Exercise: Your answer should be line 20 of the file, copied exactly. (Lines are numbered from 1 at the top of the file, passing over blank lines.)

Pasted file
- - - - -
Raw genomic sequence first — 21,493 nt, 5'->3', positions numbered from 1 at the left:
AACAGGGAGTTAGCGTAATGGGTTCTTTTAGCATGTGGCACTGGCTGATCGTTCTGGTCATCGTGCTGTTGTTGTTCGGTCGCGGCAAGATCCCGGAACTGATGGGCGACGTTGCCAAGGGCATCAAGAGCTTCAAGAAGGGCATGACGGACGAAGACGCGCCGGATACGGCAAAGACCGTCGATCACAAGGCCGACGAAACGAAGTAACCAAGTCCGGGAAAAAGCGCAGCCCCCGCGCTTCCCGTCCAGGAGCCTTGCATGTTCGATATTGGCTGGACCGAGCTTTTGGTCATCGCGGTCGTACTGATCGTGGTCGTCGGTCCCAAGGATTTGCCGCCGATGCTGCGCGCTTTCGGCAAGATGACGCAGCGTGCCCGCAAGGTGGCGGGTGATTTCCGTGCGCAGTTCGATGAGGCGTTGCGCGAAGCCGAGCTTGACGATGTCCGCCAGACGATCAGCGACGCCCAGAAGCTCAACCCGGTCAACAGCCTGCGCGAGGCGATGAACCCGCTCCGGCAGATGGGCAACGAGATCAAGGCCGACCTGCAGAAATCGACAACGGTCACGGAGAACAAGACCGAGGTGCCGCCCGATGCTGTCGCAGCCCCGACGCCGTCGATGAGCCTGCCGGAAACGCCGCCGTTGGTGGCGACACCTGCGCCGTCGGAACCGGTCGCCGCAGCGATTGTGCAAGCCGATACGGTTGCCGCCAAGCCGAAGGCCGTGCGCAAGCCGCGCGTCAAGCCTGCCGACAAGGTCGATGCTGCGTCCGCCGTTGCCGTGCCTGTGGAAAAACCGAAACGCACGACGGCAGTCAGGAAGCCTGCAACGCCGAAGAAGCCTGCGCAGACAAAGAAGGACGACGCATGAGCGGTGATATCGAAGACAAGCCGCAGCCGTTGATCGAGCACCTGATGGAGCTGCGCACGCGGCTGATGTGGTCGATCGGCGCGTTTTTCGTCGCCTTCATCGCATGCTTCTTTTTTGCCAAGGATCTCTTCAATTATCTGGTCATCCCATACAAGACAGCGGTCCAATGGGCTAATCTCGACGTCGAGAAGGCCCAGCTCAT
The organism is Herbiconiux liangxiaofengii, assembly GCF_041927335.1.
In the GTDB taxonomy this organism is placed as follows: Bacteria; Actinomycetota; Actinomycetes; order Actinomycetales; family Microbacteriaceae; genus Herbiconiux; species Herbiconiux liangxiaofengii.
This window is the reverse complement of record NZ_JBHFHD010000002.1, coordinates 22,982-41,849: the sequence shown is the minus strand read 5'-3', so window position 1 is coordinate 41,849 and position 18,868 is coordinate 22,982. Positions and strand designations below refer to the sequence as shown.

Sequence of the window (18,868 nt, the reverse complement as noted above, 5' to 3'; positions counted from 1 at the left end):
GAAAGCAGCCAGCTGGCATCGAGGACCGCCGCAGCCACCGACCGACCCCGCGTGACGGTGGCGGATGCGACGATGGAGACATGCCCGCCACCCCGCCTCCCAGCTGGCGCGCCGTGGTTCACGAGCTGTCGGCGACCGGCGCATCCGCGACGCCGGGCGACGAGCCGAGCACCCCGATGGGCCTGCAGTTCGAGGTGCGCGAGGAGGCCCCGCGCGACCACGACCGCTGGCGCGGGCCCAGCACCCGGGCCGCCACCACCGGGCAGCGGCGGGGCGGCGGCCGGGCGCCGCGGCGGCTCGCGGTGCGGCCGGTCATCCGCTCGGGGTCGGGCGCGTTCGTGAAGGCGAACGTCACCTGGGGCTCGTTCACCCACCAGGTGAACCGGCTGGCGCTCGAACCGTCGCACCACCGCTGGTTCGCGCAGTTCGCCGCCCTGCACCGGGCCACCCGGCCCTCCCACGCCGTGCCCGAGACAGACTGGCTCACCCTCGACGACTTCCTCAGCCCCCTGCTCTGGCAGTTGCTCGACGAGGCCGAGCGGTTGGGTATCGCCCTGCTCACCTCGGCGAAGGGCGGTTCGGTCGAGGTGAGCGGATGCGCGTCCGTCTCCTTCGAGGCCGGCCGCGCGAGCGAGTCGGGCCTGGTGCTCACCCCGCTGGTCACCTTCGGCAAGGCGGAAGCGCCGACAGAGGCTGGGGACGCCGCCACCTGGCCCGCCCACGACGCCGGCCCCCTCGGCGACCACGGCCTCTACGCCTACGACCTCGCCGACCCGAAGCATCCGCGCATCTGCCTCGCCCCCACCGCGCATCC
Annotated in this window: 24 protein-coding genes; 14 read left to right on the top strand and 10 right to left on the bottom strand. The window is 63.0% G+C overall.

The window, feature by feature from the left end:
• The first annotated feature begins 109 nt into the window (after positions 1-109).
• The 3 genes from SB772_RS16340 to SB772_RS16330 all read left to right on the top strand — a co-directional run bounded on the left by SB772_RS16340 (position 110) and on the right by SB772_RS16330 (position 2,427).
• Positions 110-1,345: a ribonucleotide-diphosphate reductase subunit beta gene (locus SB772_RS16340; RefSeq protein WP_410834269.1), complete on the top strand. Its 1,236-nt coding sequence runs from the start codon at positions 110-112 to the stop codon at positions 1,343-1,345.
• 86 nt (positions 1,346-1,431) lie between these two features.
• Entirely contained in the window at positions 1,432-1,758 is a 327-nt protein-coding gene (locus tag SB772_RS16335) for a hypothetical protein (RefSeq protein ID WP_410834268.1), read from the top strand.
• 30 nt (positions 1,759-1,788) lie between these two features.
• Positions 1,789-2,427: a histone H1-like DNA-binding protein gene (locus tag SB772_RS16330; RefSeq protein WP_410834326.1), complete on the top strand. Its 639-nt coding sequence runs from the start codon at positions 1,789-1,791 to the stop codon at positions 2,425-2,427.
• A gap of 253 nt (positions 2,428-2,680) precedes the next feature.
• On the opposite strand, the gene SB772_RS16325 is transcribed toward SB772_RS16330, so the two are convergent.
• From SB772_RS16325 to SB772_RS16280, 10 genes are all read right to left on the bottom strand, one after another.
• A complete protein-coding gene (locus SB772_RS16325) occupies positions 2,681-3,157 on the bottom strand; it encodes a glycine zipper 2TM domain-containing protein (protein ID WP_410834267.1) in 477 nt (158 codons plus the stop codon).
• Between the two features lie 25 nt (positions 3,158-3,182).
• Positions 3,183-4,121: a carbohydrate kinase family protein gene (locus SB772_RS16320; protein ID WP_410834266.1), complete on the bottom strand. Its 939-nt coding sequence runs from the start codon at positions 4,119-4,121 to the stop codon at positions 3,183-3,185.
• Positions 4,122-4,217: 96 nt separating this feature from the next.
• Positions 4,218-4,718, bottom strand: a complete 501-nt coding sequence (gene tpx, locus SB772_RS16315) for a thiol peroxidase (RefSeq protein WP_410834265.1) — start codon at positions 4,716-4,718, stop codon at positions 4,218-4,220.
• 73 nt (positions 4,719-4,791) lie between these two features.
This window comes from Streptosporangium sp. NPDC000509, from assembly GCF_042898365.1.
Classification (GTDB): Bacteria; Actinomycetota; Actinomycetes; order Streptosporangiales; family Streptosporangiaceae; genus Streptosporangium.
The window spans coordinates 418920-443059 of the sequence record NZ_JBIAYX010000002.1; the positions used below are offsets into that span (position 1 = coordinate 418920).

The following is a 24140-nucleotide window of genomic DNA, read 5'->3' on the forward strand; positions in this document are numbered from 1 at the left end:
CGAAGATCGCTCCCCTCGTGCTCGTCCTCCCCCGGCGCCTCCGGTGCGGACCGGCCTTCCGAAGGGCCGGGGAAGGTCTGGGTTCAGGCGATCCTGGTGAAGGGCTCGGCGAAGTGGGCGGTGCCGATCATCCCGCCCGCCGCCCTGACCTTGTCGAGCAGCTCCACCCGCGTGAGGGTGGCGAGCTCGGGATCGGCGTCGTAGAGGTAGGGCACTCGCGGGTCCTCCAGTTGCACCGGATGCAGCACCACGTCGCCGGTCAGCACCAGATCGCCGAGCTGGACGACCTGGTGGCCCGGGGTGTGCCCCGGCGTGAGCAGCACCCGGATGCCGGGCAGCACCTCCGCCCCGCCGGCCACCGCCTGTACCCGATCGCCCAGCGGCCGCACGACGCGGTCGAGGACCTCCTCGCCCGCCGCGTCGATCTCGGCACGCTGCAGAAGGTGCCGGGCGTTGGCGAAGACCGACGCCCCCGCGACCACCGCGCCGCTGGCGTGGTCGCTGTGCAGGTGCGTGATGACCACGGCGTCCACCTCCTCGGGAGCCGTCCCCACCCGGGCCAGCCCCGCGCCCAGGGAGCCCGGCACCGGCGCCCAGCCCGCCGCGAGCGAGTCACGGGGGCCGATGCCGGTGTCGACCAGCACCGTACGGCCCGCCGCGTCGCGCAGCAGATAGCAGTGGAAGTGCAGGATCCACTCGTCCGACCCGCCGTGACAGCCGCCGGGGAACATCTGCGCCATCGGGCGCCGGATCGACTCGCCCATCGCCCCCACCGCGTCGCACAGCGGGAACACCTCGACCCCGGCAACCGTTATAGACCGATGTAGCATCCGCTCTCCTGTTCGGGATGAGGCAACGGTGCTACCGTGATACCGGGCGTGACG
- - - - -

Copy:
• A complete protein-coding gene (locus SB772_RS16325) occupies positions 2,681-3,157 on the bottom strand; it encodes a glycine zipper 2TM domain-containing protein (protein ID WP_410834267.1) in 477 nt (158 codons plus the stop codon).